Although by his own statement Strabo traveled from Armenia to Etruria, and from the Black Sea to Ethiopia–and although he knew many parts of Asia Minor from Pontus to Syria–his Geographica was based less upon his personal observations than on his reading. He knew little of Italy, except for the areas along the Roman roads in the southern and central parts, and he took little advantage of Roman sources, although he knew Caesar; Calpurnius Piso Frugi,3 governor of Libya; Aelius Gallus; and an unnamed, but probably Roman, chorographer. He was apparently unfamiliar with Marcus Vipsanius Agrippa’s chart of the Roman empire and its adjacent countries.
The bulk of Strabo’s material came (although it is not possible to ascertain how directly) from a number of Greek sources that are now lost. Among other writers Strabo drew upon Eratosthenes for mathematical geography and cartography and information about India; upon Eudoxus of Cnidus for astronomy; on Hipparchus, whose astronomical material Strabo used only for mathematical cartography; on Posidonius, especially for information on Spain and Gaul; on Polybius, especially for material concerning Europe; on Artemidorus, for Asia Minor and Egypt; and on Apollodorus of Athens, perhaps for Greece (of which Strabo knew less than he did of Italy). Despite his borrowings from mathematicians and astronomers, and despite his recognition of the importance of the principles of mathematics and physics, 4 Strabo’s scientific skills were limited, and he tended to underestimate science, being more sympathetic to “human” interest.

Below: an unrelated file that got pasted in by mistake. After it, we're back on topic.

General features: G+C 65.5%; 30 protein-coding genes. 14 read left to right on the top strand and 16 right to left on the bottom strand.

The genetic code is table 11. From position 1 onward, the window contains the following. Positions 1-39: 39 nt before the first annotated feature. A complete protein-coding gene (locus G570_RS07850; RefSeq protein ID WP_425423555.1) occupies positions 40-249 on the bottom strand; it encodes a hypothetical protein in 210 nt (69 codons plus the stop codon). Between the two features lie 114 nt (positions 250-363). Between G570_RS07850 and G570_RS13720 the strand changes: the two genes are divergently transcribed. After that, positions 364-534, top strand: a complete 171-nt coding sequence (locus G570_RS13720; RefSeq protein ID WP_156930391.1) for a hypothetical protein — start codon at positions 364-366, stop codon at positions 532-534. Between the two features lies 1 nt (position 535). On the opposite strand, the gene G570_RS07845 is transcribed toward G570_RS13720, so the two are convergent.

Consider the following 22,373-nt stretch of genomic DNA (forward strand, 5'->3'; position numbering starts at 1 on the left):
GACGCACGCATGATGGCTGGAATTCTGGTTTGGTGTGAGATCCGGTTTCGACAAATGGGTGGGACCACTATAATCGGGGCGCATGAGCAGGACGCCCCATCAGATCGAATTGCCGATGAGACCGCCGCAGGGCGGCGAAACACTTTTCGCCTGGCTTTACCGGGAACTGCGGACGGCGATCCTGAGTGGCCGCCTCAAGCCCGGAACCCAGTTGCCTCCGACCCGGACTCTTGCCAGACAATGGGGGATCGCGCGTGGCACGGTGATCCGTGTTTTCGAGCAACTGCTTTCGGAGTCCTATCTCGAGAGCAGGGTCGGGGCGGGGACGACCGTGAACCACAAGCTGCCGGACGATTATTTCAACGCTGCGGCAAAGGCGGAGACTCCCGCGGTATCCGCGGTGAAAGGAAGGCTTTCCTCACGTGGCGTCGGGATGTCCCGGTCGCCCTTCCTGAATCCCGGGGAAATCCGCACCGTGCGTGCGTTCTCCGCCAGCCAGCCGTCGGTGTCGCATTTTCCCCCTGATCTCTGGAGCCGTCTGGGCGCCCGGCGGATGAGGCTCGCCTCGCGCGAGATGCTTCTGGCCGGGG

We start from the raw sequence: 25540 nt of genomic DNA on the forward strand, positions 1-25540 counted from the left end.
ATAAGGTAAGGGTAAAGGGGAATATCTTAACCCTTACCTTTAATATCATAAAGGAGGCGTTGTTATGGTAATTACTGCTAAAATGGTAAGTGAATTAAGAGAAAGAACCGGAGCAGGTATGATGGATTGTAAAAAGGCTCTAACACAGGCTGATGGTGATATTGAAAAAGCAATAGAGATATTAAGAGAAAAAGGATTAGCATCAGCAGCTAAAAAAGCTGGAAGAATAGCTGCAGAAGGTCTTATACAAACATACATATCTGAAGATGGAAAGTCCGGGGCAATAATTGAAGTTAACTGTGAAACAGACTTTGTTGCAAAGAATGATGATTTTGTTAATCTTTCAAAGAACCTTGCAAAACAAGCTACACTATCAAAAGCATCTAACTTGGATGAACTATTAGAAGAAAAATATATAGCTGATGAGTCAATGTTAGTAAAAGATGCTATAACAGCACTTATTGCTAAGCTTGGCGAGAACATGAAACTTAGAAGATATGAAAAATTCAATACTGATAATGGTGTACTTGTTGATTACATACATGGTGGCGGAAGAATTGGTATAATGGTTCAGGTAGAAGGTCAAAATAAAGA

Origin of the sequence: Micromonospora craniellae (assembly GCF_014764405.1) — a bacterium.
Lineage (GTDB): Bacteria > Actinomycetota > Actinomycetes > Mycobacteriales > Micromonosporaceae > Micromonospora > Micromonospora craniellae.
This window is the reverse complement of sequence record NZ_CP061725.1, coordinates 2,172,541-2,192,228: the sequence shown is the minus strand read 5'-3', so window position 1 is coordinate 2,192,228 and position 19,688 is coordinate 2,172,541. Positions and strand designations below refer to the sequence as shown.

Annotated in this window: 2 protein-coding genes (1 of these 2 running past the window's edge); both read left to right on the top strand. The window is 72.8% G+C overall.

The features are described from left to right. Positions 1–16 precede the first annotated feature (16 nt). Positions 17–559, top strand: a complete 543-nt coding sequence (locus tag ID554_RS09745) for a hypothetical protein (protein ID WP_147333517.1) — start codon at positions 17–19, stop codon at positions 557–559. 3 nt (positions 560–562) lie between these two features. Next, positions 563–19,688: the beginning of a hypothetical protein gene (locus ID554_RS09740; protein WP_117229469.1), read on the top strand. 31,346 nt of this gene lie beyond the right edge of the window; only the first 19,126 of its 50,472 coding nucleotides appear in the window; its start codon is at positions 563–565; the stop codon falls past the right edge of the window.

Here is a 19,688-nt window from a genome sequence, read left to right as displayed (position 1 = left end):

The first two books of the Geographica contain a somewhat rambling but still useful survey of earlier geographic theories and serve as an introduction to the rest of the work, wherein Strabo attempted to set out an account of the physical features, products, and national character of each country. His presentation is at once mathematical, chorographical, topographical, physical, political, and histroical. He was, of course, dealing with the known world; much of northern Europe and of Africa south of the Mediterranean coastal regions and Egypt was still unexplored, while Asia was still unexplored, while Asia was known only as far as India and Ceylon. He therefore ignored the great unknown stretches of eastern and northern Asia, and treated Africa as an area smaller than Europe, lying wholly north of the equator; outside Egypt, he noted, it was largely desert.5